Fermium

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Fermium
257



  Fm
100
1s22s22p63s23p63d104s24p6 4d105s25p64f145d106s26p65f12 7s2
[ ? ] Transuranic element:
Hazard:
Radioactive and toxic.


Fermium is a chemical element, having the chemical symbol Fm. Its atomic number (the number of protons) is 100. It has a standard atomic weight of 257 g•mol −1 and it is a solid in its elemental form.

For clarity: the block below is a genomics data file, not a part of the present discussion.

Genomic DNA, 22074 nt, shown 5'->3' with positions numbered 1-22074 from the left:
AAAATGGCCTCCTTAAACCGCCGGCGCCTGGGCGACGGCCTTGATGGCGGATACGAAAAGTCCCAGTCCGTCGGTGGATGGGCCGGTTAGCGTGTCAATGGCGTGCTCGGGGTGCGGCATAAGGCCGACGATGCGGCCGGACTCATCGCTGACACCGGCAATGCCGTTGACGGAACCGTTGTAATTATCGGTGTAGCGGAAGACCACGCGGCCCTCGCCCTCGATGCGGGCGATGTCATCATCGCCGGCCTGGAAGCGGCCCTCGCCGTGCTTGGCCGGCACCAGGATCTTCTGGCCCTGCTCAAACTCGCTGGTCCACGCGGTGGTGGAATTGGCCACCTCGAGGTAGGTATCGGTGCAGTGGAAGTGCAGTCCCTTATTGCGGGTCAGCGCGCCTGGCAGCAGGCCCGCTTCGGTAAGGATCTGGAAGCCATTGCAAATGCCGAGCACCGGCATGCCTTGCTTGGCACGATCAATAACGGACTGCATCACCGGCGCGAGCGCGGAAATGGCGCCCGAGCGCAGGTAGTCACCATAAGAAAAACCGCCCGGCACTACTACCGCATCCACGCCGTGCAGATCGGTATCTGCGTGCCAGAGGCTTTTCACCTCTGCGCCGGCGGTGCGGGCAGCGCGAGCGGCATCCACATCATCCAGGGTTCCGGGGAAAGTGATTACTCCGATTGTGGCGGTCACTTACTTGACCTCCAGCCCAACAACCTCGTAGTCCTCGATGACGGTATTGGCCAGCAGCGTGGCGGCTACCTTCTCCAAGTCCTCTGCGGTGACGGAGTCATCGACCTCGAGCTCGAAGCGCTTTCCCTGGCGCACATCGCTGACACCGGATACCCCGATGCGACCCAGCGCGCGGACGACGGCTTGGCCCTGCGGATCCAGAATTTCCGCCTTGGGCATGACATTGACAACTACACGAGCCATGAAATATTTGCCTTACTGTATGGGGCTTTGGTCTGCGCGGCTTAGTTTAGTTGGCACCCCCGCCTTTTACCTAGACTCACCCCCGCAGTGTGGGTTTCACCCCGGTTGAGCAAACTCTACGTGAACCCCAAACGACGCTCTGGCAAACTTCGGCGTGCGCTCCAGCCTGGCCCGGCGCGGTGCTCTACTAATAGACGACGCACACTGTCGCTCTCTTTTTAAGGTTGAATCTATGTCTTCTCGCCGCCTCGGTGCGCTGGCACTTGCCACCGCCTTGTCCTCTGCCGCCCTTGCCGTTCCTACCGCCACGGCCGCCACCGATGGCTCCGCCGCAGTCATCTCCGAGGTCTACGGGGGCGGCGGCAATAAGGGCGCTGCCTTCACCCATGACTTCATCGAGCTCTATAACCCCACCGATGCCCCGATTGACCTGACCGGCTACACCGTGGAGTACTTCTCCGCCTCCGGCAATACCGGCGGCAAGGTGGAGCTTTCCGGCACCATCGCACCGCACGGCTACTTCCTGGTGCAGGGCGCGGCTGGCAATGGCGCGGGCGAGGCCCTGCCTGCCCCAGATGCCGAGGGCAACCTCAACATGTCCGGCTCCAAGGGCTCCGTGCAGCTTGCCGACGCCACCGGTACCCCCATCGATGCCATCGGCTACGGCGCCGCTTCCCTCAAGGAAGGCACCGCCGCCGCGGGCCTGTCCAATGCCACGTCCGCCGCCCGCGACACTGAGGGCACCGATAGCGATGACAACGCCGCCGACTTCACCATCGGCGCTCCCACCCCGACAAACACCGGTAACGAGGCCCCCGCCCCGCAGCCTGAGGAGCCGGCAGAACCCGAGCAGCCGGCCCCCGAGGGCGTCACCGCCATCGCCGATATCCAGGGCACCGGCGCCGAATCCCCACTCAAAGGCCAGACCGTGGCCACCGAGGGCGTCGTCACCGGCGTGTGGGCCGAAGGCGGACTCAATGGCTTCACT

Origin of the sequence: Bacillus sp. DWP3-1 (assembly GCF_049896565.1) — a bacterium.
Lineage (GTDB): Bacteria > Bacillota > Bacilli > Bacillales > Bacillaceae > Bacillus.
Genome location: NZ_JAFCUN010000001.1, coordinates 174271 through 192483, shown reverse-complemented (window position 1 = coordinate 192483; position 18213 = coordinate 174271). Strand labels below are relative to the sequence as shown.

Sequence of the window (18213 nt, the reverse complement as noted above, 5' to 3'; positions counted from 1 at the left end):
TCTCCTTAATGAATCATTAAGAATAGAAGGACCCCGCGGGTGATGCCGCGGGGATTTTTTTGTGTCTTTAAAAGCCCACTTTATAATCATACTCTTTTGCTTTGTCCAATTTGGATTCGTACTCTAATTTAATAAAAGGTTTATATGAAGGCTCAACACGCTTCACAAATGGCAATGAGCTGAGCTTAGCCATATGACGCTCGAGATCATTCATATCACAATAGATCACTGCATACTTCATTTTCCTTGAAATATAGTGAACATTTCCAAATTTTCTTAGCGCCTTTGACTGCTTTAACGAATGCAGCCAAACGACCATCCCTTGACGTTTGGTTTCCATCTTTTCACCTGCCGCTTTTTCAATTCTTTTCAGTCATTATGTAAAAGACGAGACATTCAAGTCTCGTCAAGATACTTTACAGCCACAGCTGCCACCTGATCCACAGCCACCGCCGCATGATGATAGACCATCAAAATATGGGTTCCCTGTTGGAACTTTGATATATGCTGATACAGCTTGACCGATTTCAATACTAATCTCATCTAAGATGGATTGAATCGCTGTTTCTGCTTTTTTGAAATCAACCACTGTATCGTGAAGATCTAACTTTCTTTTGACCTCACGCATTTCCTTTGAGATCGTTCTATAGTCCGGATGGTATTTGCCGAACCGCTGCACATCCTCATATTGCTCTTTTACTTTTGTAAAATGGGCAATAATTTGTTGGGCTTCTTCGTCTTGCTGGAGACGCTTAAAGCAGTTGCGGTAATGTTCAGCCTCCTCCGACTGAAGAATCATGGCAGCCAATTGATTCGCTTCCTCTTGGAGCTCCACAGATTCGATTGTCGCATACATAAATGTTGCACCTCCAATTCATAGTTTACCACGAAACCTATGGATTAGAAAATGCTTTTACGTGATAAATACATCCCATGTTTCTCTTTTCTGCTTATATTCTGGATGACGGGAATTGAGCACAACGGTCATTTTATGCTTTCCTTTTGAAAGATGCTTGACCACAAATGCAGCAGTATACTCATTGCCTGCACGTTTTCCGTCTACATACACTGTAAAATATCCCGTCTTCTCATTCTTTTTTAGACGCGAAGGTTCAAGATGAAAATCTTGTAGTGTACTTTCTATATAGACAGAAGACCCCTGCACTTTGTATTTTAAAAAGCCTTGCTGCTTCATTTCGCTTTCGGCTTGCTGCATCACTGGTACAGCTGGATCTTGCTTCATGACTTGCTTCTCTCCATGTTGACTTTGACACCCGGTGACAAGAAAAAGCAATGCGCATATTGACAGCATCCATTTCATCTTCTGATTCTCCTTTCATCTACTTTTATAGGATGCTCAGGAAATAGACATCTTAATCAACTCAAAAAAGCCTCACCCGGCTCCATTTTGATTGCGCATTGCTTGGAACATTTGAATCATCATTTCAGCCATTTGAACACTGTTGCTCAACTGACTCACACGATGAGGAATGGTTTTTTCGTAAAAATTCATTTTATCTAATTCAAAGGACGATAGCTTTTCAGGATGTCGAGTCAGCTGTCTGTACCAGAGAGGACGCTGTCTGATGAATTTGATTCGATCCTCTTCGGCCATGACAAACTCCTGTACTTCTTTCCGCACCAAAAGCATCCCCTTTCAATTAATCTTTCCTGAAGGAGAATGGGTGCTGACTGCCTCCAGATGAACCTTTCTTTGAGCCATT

Fermium is considered a member of the "Transuranic" class of elements. At a pressure of 101.325 kPa, it has a melting point of 1,527 °C. There is no data available regarding its boiling point.

It was named after the Nobel laureate Enrico Fermi and was first identified in December 1952 by Albert Ghiorso and co-workers at the University of California, Berkeley in collaboration with the Argonne and Los Alamos National Laboratories. It was found in coral contaminated by the Ivy Mike nuclear test on November 1, 1952 at Enewetak Atoll in the Pacific Ocean.[1][2][3]

References